Posted on July 29, 2013

Steve King Is Right About the KIDS Act

Tom Tancredo, Daily Caller, July 26, 2013

Steve King has provoked the wrath of both the Democratic and Republican establishments over his statements about a proposed GOP bill that hasn’t even been formally introduced yet, the “KIDS Act.” {snip}

Like the DREAM Act, which Congress voted down on many occasions, the KIDS Act purports to help only the most sympathetic illegal immigrants, those whose parents brought them here as children. What critics do not want discussed is that such bills also grant amnesty to millions of others not so easily characterized as model citizens-in-waiting.

Proponents of these bills always trot out a few young illegal aliens who came to America as infants and later became high school valedictorians. That is supposed to suggest that most of, if not all, of the millions of illegal aliens who would be awarded the amnesty are just like those most sympathetic cases.

Representative King poked a hole in that pretty pink balloon, and for that, he is being attacked.

King stated that while “some of them are valedictorians — and their parents brought them in. It wasn’t their fault. It’s true in some cases, but they aren’t all valedictorians. They weren’t all brought in by their parents. For every one who’s a valedictorian, there’s another 100 out there who weigh 130 pounds — and they’ve got calves the size of cantaloupes because they’re hauling 75 pounds of marijuana across the desert. Those people would be legalized with the same act.”

As expected, the perpetually offended Democrats immediately expressed their outrage over King’s remarks. Obama’s press secretary called them “extremely unfortunate”, and, always eager to help Republicans win more votes, noted “They certainly don’t help any efforts by Republicans to improve their standing among Hispanic Americans.”

The GOP House Leadership, which is pushing this misguided bill, also attacked King. Eric Cantor said the comments were “inexcusable” and John Boehner said he used “hateful language.”

U.S. News and World Report characterized King as saying that “most immigrants were drug smugglers,” which is not the case. King was referring solely to young illegal aliens not all “immigrants.” Nor did King suggest most illegal aliens are drug smugglers. King said that far more entered the country as drug smugglers than ever became valedictorians, which is demonstrably true.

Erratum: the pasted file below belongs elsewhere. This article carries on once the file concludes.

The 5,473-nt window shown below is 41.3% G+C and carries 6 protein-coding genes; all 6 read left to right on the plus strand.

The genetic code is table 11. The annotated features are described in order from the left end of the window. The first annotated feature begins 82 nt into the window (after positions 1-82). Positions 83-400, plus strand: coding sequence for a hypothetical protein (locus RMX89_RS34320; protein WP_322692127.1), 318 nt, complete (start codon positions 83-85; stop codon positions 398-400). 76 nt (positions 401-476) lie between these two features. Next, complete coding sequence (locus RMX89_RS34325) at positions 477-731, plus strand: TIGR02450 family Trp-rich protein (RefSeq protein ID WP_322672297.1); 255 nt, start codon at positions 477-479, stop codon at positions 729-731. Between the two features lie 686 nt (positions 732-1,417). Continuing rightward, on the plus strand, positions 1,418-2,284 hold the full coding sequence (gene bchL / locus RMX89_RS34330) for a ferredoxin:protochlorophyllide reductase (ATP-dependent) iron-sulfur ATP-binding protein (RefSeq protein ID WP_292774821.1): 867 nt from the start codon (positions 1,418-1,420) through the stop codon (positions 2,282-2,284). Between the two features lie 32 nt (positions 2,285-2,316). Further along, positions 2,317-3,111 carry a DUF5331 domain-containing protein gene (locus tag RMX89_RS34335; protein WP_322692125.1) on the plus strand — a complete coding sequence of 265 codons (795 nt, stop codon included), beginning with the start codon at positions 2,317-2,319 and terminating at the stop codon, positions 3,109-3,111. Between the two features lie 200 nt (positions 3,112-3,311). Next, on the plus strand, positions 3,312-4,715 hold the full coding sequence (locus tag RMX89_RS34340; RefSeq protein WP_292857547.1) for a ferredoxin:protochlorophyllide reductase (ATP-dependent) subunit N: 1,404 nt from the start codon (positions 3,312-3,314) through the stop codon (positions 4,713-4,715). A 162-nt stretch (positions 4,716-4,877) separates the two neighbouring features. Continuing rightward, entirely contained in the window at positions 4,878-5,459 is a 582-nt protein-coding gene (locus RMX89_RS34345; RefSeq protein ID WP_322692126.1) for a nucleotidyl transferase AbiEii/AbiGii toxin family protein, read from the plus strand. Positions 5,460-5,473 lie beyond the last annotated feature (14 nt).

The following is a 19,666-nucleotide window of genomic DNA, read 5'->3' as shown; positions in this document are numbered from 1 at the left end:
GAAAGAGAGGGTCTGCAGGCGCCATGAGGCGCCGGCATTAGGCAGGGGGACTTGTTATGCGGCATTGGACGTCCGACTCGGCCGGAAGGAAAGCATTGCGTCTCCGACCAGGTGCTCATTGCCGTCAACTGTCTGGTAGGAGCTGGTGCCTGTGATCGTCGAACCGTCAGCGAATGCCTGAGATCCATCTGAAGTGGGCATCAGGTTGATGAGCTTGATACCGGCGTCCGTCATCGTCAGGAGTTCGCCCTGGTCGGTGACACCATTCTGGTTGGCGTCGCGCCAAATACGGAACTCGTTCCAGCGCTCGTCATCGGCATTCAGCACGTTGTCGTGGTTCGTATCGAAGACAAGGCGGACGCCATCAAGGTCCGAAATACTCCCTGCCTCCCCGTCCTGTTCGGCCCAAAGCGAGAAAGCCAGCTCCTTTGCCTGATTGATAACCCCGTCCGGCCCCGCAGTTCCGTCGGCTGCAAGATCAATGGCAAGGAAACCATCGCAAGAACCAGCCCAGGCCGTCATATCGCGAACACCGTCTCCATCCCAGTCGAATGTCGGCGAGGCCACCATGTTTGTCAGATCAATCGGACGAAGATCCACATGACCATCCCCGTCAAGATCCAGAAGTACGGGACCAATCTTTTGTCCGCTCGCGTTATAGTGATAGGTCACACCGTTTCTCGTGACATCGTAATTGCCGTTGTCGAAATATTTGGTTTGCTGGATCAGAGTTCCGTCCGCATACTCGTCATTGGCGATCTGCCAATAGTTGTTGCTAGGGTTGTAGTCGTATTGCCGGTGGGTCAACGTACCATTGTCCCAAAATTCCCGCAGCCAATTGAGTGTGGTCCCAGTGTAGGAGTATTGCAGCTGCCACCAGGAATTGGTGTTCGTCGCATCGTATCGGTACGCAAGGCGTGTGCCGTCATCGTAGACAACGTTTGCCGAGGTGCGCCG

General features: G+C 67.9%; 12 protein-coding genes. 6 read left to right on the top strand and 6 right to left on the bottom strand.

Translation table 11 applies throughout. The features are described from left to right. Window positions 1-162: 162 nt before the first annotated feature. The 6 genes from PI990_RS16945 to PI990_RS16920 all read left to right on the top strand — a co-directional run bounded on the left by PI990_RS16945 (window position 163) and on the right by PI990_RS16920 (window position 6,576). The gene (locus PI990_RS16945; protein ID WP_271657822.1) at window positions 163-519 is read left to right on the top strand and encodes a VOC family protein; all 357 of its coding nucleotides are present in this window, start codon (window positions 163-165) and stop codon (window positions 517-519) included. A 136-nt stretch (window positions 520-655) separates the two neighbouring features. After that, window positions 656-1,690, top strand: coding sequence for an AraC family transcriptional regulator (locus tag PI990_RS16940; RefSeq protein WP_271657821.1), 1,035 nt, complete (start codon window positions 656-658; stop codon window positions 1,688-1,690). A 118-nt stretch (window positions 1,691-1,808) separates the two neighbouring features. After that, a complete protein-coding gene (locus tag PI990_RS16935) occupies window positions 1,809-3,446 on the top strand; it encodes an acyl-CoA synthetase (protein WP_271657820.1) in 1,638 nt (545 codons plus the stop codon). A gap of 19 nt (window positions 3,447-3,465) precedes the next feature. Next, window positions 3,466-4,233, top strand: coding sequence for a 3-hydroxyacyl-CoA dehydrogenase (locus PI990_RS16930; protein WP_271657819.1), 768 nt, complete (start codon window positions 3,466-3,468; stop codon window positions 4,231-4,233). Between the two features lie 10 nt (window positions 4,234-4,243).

It has been common knowledge for a decade that both people smuggling and drug smuggling are controlled by the same Mexican drug cartels. The cartels’ use of thousands of teenagers and young adults to carry loads of marijuana across the border is well known and well documented. Illegals seeking to cross the southwest border are routinely required to carry drugs across the border as a partial payment of the $1,500 price for the crossing.

Breitbart’s Matthew Boyle has pointed to an article by Lourdes Medrano entitled, “Along key stretch of US-Mexico border, more kids running drugs,” published just last week in the Christian Science Monitor. Medrano reports that “In 2012, 244 minors faced drug-smuggling charges in the Tucson sector.”


The fact that there were nearly 400 minors arrested in just one of the eight border sectors in the last 18 months — to say nothing of the young smugglers who have avoided detection — suggests that King’s ratio of smugglers to valedictorians may be in the right ballpark.

{snip} What he suggested is that a law written so broadly that it gives benefits to two to four million illegal aliens merely because they entered the country as teenagers will inevitably give those benefits to hundreds of of thousands of individuals who first entered our country as drug smugglers.